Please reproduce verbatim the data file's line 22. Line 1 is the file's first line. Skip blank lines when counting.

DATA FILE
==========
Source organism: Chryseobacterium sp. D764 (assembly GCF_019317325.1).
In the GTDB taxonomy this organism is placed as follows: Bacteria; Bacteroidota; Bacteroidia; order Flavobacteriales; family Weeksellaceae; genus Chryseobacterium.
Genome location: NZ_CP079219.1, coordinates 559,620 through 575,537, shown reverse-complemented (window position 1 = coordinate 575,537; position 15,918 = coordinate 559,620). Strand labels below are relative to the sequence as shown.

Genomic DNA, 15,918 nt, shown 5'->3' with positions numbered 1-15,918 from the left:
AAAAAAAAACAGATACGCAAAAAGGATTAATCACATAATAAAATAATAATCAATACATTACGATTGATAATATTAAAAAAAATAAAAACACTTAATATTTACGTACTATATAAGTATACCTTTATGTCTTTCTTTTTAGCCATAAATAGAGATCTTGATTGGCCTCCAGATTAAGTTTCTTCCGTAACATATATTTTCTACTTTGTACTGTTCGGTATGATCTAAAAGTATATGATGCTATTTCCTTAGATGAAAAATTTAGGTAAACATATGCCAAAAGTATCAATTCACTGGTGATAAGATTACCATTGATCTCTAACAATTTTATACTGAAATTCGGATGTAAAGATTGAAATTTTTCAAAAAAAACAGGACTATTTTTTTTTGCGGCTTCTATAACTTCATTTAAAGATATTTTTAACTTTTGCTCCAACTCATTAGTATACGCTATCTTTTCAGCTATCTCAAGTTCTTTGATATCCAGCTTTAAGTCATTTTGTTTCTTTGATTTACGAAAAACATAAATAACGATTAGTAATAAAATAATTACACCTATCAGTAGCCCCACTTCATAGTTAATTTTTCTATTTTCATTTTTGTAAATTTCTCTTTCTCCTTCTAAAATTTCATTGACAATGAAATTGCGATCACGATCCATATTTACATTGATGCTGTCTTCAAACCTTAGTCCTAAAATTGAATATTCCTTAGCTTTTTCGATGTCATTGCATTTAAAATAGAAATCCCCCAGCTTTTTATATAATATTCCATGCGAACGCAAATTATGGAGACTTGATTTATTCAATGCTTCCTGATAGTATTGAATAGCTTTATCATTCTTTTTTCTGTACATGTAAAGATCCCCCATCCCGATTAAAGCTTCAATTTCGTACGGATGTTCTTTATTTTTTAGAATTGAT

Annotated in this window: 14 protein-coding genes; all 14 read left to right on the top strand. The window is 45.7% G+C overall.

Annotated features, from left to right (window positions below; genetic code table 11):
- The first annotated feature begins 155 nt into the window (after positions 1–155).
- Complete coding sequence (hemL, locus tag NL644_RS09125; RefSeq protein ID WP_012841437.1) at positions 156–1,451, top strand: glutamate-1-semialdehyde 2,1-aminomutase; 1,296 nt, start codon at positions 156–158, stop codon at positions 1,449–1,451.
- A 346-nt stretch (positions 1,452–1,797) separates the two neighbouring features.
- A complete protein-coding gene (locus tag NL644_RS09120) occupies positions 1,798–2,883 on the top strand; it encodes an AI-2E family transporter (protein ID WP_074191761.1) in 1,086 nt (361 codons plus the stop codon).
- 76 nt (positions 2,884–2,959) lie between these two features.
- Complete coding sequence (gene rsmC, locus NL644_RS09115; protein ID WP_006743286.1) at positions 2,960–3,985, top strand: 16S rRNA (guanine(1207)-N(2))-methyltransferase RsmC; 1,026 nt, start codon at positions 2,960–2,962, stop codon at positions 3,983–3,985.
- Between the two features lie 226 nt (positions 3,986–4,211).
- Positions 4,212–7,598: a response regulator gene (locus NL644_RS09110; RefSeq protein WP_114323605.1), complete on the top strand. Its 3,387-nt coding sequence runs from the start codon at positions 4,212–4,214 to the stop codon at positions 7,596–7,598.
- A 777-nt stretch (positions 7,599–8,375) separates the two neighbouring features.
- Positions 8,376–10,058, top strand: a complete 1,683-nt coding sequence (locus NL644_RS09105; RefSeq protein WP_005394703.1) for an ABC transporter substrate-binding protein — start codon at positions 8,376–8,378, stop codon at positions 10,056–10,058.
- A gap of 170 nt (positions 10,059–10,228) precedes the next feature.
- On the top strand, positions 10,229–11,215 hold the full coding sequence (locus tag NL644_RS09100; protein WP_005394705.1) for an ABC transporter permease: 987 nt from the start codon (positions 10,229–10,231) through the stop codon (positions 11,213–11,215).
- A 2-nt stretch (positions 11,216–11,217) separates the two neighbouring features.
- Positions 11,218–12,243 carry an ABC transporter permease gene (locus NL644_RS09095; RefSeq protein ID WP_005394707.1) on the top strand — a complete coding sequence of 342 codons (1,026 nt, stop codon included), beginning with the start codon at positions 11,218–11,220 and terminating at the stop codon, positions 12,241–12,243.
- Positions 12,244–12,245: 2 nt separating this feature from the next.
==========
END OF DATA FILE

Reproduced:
- Positions 12,244–12,245: 2 nt separating this feature from the next.